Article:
Rasma Says

Musings, deliberations, flashes of unaccounted for brilliance…

Super speeds and reindeer

Sweden does not have the world’s largest forest. Sweden IS the world’s largest forest. 6 hours wide from the Norwegian border to the Gulf of Bothnia when driving at the lickety-split speed of somewhere between 100 − 133 kph. 95 kph is the speed when meandering through construction areas and flocks of reindeer. Still, my driving partner Jan, whom I was following in the car ahead of me, chided me after we had arrived and were watching the girls play (and win) their first football match: 
“So you’re one of those who likes to drive slow,” he laughed.
Ha ha, I laughed, thinking at first he was kidding. But he wasn’t. He and another Norwegian man started making quips and jabs about needing a tow rope. Bia joined in with the comment that I had actually stopped once to wonder where Jan was.

That wasn’t stopping, I said. That was driving up the final Norwegian mountain before entering the forest of Sweden, on a 12% grade with very little oxygen. Yes, it felt like we were standing still. And yes, I had wondered aloud where Jan was, but I was joking. He had to be ahead of us, as there is only the one road. We topped the crest on level with the puffy cumulous clouds dotting the blue sky. Then ahead of us, as in a scene out of a Hollywood movie, we saw the road twisting in wide loops around the sides of the mountain, at the cliff’s edge. And there was Jan’s black VW stationwagon. He was never out of sight for long. Every double semi he passed, I passed too, eventually. 
The Swedish superhighway was a little wider than a county road in Wisconsin. Not a lot of room for passing, and with the threat of moose and reindeer approaching from either side it was, in short, a thrilling gallop, with the radio blaring songs from the ipod and Bia and Anna chatting up a storm in between a few brief intervals of dozing.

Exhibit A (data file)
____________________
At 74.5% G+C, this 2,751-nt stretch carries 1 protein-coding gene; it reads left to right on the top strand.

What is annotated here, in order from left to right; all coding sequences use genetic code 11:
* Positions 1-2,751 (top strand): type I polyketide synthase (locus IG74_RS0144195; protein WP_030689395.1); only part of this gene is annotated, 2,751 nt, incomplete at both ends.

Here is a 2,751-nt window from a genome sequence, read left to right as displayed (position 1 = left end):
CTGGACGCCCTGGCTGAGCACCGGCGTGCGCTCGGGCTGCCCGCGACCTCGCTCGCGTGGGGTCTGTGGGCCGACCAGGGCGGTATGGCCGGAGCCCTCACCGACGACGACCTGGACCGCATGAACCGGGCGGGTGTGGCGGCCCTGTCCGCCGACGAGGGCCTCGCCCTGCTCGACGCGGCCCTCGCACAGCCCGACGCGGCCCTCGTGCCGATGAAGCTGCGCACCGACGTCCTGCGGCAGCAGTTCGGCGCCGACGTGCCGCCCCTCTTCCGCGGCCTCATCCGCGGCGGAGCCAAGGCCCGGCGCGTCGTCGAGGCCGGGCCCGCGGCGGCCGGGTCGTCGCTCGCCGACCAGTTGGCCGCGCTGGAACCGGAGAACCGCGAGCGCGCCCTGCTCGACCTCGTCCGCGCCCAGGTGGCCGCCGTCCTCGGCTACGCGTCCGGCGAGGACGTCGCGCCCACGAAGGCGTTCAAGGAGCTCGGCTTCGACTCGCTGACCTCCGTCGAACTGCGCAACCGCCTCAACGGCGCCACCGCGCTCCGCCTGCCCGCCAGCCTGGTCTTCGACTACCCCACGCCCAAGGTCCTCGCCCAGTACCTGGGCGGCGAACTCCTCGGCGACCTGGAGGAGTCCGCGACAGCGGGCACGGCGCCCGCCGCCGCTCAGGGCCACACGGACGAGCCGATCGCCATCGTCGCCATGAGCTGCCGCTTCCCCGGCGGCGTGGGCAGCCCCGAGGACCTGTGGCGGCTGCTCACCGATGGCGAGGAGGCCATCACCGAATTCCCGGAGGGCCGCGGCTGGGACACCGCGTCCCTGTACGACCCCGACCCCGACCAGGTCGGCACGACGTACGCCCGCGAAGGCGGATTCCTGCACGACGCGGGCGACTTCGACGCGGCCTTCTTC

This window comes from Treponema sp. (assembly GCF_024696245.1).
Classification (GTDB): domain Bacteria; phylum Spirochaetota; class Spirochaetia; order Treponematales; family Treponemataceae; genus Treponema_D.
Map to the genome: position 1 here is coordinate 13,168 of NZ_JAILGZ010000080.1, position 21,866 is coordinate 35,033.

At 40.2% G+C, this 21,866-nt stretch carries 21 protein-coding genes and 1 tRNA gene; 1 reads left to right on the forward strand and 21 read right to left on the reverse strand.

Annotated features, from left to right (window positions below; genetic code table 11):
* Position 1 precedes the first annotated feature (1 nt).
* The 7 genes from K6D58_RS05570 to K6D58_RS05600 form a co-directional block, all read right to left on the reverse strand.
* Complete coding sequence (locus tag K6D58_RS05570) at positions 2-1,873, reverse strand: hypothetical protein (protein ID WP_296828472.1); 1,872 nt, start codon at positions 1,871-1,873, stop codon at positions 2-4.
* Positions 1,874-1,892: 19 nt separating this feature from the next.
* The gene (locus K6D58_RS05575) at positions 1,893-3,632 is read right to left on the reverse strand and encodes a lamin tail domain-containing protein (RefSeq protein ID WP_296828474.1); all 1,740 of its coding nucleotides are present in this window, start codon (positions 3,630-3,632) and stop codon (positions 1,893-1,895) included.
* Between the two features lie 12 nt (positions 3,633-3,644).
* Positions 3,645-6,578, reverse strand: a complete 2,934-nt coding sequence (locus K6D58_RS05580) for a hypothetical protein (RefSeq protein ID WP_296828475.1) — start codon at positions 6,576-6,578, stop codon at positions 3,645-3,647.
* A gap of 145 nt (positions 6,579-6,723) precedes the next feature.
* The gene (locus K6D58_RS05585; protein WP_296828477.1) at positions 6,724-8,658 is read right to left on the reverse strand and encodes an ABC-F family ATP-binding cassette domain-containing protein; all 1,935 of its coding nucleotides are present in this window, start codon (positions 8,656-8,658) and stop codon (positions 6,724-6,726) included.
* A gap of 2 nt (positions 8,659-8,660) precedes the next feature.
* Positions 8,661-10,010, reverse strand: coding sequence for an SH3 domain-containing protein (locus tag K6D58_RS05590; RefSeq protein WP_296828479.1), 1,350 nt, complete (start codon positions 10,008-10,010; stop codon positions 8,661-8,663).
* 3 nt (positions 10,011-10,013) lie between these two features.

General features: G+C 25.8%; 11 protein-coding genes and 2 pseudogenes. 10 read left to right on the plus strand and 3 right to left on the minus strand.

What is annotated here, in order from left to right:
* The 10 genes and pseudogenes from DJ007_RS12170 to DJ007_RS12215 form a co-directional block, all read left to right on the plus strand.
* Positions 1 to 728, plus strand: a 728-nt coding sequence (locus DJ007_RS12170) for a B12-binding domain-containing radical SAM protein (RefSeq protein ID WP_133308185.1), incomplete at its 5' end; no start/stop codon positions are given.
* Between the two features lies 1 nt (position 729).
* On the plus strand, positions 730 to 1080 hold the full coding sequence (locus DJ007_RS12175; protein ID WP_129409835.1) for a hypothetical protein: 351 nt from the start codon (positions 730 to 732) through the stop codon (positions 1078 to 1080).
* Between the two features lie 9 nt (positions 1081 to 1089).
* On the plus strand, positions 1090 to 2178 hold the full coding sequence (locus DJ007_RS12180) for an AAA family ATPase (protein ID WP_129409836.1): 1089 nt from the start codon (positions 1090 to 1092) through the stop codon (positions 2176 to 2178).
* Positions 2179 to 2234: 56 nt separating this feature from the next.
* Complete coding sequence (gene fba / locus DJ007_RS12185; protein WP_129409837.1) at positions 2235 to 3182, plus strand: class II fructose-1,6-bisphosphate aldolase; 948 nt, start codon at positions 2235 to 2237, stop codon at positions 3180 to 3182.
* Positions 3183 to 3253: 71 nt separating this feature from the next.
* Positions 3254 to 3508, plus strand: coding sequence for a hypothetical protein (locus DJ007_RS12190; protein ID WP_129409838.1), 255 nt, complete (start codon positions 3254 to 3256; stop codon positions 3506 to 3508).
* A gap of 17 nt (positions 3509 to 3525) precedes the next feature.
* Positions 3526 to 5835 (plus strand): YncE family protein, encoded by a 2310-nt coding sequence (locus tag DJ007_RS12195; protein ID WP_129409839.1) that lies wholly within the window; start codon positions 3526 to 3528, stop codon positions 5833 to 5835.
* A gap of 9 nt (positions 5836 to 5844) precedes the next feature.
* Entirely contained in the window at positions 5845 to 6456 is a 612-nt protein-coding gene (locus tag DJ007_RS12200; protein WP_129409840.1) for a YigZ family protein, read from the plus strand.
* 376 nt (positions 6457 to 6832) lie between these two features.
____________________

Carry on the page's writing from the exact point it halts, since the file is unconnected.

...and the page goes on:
Bia was afraid that if she slept I would fall asleep, and I remember that feeling of responsibility. I was the navigator and in charge of driver-alertness on our many miles of commuting between Oak Ridge and Manhattan and Oak Ridge and Rio and Oak Ridge and Florida during my formative years. You develop a habit of worrying about things you can’t really control, nor should you have to. 
“I’ll wake you if I need you to talk to me,” I told her. “But I’m not feeling tired at all.”
“Ok, and wake me if something exciting happens. Like a moose. Or an accident,” she chirrped and settled down with her pillow.

“You’ll notice the car slow down and wake up,” I assured her. “And when it does, don’t forget to take pictures.”

And she did….


This entry was posted on 25/06/2011 by in Uncategorized and tagged , , , , .


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